Women in Science – Q&A with Fiona MacKenzie
- February 10, 2021
- Posted by: Gemma Fulton
- Category: Blog
To mark the International Day of Women and Girls in Science, we’ve asked some of our female scientists about their experiences studying and working in science. Fiona MacKenzie is the Client Services and Sourcing Director at The Intelligent Tissue Group and was Tissue Solutions’ first employee back in 2010!
Q: What did you study?
A: I graduated from Glasgow University with a BSc in Biochemistry. While working in my first job at Strathclyde University I wrote up an interesting project as an MPhil and then took it a bit further as a PhD. Finally, I studied for an MBA.
Q: What made you choose to study Biochemistry?
A: I loved subjects like Biochemistry and Physiology because they combined the core science subjects of Biology, Chemistry, and Physics into real functions and mechanisms within living systems. There were also still lots of unknowns, presenting opportunities for further learning and research.
Q: Did you always want to be a scientist?
A: I wanted to understand the world around me and be part of something that I hoped could make a difference. I really became hooked when I started doing lab work, there is so much satisfaction in designing and carrying out an experiment. I loved the sense of accomplishment when you finally get something to work, and the longer the frustration has been, the greater the sense of achievement.
Q: How has your career in science developed over the years? What was your first job and what is your job now?
A: My first job was working at Strathclyde University, with an amazing team who specialised in extracting medicinal compounds from plants used in traditional medicine. My supervisor travelled all over the world collecting plants, taking them back to the lab to isolate the active metabolites creating a library of novel compounds from 80 countries in 5 continents, and gaining lifelong friends along the way.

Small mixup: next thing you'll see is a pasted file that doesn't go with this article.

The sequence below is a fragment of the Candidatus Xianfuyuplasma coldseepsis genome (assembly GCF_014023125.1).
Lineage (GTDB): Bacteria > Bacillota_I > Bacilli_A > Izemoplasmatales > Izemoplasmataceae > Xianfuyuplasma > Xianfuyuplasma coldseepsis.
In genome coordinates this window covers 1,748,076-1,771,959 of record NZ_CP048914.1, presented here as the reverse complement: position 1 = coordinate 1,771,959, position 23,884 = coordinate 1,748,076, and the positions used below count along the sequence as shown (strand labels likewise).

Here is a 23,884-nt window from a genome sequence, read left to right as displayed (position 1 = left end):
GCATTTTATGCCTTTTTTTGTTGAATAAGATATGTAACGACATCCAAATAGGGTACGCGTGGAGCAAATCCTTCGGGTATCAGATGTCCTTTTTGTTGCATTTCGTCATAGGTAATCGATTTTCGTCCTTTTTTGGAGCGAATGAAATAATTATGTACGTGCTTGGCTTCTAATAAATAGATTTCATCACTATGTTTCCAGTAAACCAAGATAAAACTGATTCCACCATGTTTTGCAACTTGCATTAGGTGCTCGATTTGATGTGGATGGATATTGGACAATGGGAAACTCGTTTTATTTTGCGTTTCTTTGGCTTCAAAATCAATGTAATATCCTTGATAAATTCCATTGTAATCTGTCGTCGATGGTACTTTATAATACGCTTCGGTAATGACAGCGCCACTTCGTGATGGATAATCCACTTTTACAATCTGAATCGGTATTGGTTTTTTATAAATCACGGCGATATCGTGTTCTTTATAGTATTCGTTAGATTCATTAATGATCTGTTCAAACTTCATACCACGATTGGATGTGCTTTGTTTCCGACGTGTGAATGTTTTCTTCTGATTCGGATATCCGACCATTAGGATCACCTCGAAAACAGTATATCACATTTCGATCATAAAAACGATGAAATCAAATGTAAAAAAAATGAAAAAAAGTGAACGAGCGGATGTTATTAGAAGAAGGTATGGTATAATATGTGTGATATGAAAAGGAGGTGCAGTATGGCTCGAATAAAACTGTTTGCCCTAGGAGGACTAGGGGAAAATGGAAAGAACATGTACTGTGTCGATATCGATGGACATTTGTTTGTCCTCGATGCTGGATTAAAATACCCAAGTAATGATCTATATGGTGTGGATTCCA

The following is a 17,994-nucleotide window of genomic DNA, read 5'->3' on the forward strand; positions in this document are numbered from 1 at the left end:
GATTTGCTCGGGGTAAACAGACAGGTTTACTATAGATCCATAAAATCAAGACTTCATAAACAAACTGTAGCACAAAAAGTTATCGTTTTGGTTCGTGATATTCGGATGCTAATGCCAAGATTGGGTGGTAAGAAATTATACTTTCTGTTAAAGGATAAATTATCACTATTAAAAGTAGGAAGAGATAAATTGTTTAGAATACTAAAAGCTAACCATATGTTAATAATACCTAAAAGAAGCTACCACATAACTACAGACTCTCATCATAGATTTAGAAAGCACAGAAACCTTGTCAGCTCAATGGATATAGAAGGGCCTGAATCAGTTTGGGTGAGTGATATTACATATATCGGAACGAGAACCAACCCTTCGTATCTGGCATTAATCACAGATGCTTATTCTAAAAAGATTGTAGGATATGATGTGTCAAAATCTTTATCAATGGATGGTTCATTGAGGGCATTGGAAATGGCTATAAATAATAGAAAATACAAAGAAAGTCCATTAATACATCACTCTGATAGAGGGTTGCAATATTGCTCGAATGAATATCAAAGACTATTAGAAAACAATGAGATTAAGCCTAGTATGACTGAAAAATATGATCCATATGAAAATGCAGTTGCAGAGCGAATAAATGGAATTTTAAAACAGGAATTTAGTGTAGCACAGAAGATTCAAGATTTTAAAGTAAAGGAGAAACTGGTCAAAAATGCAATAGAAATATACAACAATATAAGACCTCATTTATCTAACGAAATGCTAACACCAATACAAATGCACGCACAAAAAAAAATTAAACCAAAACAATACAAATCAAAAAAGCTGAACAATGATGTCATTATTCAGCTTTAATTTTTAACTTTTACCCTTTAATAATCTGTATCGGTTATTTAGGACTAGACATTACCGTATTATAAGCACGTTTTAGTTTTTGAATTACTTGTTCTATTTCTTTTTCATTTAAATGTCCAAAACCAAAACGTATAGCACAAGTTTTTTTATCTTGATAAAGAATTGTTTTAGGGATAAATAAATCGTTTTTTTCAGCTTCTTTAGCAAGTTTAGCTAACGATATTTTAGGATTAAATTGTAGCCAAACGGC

I was lucky enough to be able to go on solo field trips to Sri Lanka, to collect plants used in Ayurvedic medicine. I learned about the traditional medicine methodologies used locally and worked in the Institute of Indigenous Medicine at the University of Colombo. This formed the basis of my PhD, using phytochemical and bioassay-guided methods of drug discovery in medicinal plants.
After my PhD, I accepted a Post Doc position for a year and then was offered a job working for the University’s Biotechnology Transfer Centre. The Centre matched expertise within the University Departments to commercial projects and clients which was great fun. I really enjoyed the mixture of being involved in both the bench-based science and also having the opportunity to get out of the lab to meet and interact with clients.
Next, I went to work for SB Drug Discovery, as part of the Screening Team, where I met Morag and was then offered a role at Tissue Solutions where I have worked for the past 11 years.
Q: What would you say to girls and women considering a career or education in science?
A: You don’t have to wear a lab coat, or work in a lab to have a career in science, there are lots of different options and working in science can take you all over the world.
Persistence is also important. Lab work often requires a lot of ground work, repetition, and a bit of luck before any success!
Science doesn’t have to be your only interest and having more strings to your bow can be a definite advantage. Science is definitely very important to me but it’s not the only thing that defines me.
Q: Did anyone influence or inspire you to become a scientist?
A: There were a lot of stereotypes surrounding the STEM subjects when I was selecting my subjects at secondary school. My Mum and Dad were great at encouraging me to push the boundaries and my Dad fought my case when I wanted to be the only girl to study Technical Drawing, rather than Home Economics which was the standard subject choice back then.
Q: How have you helped towards the research and fight against COVID-19?
A: I’ve been proud to be part of the team delivering human biomaterials to support researchers developing tests and vaccines. Working in collaboration with the partners within our network, we have been able to provide access to COVID-19 samples from the very start of the pandemic and we are continuing to supply samples for longer-term research projects. It has been really interesting to see this progressing, along with some of the scientific achievements that are benefiting us all.